Leaving a job you love is not easy.

It is something I have been contemplating for the past few weeks and now has become a reality. With today being my last day as a Clinton Herald employee, I will pursue a new career. I have been offered position with another company and have resigned my duties in the Herald sports department.

The decision to leave was not made lightly and the uncertainty of change is now setting in. In these trying economic times, it was an offer too good to refuse for me, my wife Marsha and our daughter Addelinn.

With that being said, I am very much going to miss this job. It’s not easy to leave a job you love.

As a sports fanatic, this job is one that I have enjoyed greatly. To be able to write and talk about sports for a living has been a dream come true for me and I want to thank the Herald for giving me that opportunity. To take a chance on an ink-stained pressman with a few articles to his credit was a gamble, but hopefully worth it.

The parts of the job I will miss the most are my co-workers at the Herald and getting out and covering local sports.

Though almost constantly working under a deadline, the atmosphere in the newsroom is fun and loose and something I will miss greatly. There is usually some oddball discussion going on while we work like random Chuck Norris facts, obscure movie quotes or what the world would have been like without Waylon Jennings. (He was supposed to be on the plane the night Ritchie Valens, Buddy Holly and The Big Bopper died, you know).

Putting out six editions a week along with special sections and side projects takes a total team effort and every employee in every department works hard to produce a product they can be proud of and hopefully is interesting for readers.

The most rewarding part of my job was covering and writing about local sports.

Getting to know the area student-athletes, coaches and teams and having the opportunity to tell their stories has been very rewarding personally and I wouldn’t trade the last two years for anything. The hours were odd (to say the least) and I didn’t get rich doing it, but I can live with that.

I would like to thank the area athletic directors and coaches for helping us recognize the achievements of their athletes. Your effort is greatly appreciated and hopefully we do your team’s efforts justice.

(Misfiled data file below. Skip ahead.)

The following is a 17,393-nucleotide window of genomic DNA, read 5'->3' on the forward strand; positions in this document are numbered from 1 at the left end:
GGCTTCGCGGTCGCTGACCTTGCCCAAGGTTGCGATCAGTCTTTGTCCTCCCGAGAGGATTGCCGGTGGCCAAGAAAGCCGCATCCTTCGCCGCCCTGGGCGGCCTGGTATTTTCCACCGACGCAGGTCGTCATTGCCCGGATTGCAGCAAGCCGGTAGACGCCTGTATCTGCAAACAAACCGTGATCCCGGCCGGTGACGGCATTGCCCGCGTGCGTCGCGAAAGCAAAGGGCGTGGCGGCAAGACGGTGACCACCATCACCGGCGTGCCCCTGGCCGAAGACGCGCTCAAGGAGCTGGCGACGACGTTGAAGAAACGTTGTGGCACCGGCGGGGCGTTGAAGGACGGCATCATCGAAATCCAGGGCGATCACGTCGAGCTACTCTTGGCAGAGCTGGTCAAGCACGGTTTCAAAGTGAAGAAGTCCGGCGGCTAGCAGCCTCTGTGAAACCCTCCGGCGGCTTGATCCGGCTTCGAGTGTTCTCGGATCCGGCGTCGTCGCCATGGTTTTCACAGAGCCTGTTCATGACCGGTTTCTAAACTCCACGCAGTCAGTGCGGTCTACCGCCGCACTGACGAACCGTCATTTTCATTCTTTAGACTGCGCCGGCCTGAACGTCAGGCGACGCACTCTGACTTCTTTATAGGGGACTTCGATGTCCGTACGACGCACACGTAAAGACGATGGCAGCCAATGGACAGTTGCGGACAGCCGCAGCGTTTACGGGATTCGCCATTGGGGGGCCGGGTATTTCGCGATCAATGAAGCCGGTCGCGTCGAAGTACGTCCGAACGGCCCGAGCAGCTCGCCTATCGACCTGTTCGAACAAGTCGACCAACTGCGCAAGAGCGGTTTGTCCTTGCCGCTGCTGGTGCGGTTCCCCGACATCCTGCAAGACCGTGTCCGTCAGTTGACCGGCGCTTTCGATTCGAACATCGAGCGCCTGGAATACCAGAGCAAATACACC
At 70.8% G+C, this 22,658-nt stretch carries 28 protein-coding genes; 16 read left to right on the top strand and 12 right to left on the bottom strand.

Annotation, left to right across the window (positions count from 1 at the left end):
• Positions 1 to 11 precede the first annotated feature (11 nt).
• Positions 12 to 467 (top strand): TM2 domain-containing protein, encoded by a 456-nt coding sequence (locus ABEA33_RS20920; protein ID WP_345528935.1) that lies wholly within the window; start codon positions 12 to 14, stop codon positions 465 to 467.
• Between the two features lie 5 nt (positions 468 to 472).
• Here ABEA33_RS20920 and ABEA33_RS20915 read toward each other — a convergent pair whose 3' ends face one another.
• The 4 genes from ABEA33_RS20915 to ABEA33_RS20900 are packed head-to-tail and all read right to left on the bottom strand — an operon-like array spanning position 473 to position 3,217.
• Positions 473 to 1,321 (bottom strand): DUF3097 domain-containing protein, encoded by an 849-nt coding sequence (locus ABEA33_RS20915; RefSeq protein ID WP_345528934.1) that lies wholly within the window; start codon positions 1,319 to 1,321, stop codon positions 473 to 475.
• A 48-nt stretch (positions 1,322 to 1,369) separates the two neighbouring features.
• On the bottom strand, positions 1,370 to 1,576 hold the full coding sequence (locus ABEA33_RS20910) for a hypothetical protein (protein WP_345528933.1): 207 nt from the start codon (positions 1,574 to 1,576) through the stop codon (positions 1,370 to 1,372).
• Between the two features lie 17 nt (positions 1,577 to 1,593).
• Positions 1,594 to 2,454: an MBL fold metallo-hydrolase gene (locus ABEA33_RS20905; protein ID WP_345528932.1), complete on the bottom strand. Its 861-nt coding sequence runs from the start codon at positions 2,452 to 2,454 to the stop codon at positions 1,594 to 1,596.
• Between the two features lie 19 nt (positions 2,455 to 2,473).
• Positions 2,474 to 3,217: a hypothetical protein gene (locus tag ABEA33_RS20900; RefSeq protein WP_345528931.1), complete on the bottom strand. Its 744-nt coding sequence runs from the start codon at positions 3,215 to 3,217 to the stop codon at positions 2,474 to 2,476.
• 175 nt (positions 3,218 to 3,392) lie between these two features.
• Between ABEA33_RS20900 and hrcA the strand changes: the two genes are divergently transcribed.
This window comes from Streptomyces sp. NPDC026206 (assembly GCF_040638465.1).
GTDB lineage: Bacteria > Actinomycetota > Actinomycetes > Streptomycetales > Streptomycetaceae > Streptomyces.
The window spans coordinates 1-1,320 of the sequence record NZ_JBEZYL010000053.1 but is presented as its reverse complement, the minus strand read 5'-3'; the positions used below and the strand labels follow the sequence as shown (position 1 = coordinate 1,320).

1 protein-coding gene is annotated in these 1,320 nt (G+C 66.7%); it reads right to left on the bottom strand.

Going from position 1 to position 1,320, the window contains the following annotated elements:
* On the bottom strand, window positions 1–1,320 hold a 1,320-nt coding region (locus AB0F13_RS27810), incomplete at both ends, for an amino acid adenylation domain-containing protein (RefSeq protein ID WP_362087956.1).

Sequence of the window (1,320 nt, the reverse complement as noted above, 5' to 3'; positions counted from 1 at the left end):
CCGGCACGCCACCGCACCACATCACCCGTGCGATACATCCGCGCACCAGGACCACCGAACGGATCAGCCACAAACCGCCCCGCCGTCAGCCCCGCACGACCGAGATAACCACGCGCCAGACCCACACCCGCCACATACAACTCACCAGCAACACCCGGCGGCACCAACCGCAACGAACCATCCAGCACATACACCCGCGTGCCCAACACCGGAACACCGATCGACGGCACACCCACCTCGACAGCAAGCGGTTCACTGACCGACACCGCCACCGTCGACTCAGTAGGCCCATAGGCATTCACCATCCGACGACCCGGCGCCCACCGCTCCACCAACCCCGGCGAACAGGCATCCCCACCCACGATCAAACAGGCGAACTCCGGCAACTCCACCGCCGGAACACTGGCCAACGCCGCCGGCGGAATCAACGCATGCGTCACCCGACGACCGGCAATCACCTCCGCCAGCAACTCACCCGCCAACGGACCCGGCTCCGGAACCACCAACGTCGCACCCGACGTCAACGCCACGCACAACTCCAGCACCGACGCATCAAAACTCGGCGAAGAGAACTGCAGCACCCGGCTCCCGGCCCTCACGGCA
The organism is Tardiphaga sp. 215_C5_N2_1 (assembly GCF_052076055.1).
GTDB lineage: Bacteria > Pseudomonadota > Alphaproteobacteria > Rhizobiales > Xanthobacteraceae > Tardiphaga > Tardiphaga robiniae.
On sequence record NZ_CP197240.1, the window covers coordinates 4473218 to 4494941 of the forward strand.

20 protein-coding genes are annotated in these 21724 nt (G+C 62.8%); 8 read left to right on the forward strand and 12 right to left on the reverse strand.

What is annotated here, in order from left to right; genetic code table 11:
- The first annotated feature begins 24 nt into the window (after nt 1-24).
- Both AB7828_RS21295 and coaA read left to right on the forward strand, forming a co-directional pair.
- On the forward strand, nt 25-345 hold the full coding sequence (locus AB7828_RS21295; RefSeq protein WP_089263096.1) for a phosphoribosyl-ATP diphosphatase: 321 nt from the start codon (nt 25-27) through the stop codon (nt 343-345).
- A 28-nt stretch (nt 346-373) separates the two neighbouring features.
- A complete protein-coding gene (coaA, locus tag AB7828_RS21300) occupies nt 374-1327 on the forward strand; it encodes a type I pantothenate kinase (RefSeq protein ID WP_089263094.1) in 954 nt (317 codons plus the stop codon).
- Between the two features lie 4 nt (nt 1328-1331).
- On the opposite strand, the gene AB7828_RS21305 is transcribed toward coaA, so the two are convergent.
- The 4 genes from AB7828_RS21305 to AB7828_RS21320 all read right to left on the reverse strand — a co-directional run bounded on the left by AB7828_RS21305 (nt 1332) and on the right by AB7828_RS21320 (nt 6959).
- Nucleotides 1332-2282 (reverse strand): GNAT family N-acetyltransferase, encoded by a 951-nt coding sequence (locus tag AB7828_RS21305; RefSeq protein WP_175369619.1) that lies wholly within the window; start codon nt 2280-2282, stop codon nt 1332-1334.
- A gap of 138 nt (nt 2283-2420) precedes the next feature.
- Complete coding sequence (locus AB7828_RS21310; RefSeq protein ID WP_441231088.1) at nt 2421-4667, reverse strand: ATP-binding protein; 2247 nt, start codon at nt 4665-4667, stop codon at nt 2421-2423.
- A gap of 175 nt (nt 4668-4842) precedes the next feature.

The current sports staff of Jon Gremmels and Jerry Ramig are experienced and good at what they do and I would like to thank them for letting me learn from their many years of experience. I would also like to thank the previous sports staff of Ted Schultz and Larry Brennan Jr. for giving me a chance as a part-time writer five years ago. I’ve learned a lot from these guys.

Another thank you goes out to those readers that take the time to give us feedback on our Sports section. Whether positive or negative, it helps us to know what you look for in the paper. A lot of time and effort went into our recent sports redesign and hopefully our readers like the new features as much as we liked bringing them to you. Associate editor Scott Levine brought some new and fresh ideas with him when he was hired in June and we implemented them starting in the fall. Though it took a lot of time and effort, it was all worth it.

Though I was here a relatively short amount of time compared to former and current employees of the Herald’s sports department, I hope to have entertained our readers and done justice to area athletes’ accomplishments.

As I sit in a nearly deserted newsroom on Friday night, I remember lots of good times and am saddened by the thought of not being a part of it anymore. It really is not easy to leave a job you love.

Jay Rickertsen has been employed with the Clinton Herald since 2004. First as a part-time sports writer, then as a pressman and then as assistant sports editor. Today is his last day at the Herald.